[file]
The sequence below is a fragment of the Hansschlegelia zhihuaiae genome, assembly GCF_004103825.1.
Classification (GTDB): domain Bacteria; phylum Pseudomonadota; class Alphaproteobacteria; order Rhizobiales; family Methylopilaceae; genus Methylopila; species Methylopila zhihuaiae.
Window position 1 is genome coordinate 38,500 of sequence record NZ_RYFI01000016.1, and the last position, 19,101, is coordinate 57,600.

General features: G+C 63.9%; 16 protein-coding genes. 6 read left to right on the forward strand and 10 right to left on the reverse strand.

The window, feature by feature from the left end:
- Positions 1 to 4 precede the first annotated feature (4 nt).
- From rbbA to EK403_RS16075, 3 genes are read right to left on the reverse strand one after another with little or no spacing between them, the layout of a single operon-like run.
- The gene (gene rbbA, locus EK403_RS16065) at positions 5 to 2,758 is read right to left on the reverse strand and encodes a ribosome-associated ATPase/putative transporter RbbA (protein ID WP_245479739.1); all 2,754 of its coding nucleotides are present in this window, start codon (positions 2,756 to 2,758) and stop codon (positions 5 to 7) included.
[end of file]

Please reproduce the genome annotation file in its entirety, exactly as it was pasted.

The sequence below is a fragment of the Hansschlegelia zhihuaiae genome, assembly GCF_004103825.1.
Classification (GTDB): domain Bacteria; phylum Pseudomonadota; class Alphaproteobacteria; order Rhizobiales; family Methylopilaceae; genus Methylopila; species Methylopila zhihuaiae.
Window position 1 is genome coordinate 38,500 of sequence record NZ_RYFI01000016.1, and the last position, 19,101, is coordinate 57,600.

General features: G+C 63.9%; 16 protein-coding genes. 6 read left to right on the forward strand and 10 right to left on the reverse strand.

The window, feature by feature from the left end:
- Positions 1 to 4 precede the first annotated feature (4 nt).
- From rbbA to EK403_RS16075, 3 genes are read right to left on the reverse strand one after another with little or no spacing between them, the layout of a single operon-like run.
- The gene (gene rbbA, locus EK403_RS16065) at positions 5 to 2,758 is read right to left on the reverse strand and encodes a ribosome-associated ATPase/putative transporter RbbA (protein ID WP_245479739.1); all 2,754 of its coding nucleotides are present in this window, start codon (positions 2,756 to 2,758) and stop codon (positions 5 to 7) included.